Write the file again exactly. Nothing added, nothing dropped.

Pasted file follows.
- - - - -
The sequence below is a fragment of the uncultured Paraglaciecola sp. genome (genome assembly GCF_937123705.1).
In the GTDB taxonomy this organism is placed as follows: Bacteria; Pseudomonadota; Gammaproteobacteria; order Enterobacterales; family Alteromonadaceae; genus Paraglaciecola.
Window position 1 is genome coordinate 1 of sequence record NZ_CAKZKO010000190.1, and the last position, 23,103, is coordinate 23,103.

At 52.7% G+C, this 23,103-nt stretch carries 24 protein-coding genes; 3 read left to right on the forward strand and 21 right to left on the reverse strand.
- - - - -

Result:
The sequence below is a fragment of the uncultured Paraglaciecola sp. genome (genome assembly GCF_937123705.1).
In the GTDB taxonomy this organism is placed as follows: Bacteria; Pseudomonadota; Gammaproteobacteria; order Enterobacterales; family Alteromonadaceae; genus Paraglaciecola.
Window position 1 is genome coordinate 1 of sequence record NZ_CAKZKO010000190.1, and the last position, 23,103, is coordinate 23,103.

At 52.7% G+C, this 23,103-nt stretch carries 24 protein-coding genes; 3 read left to right on the forward strand and 21 right to left on the reverse strand.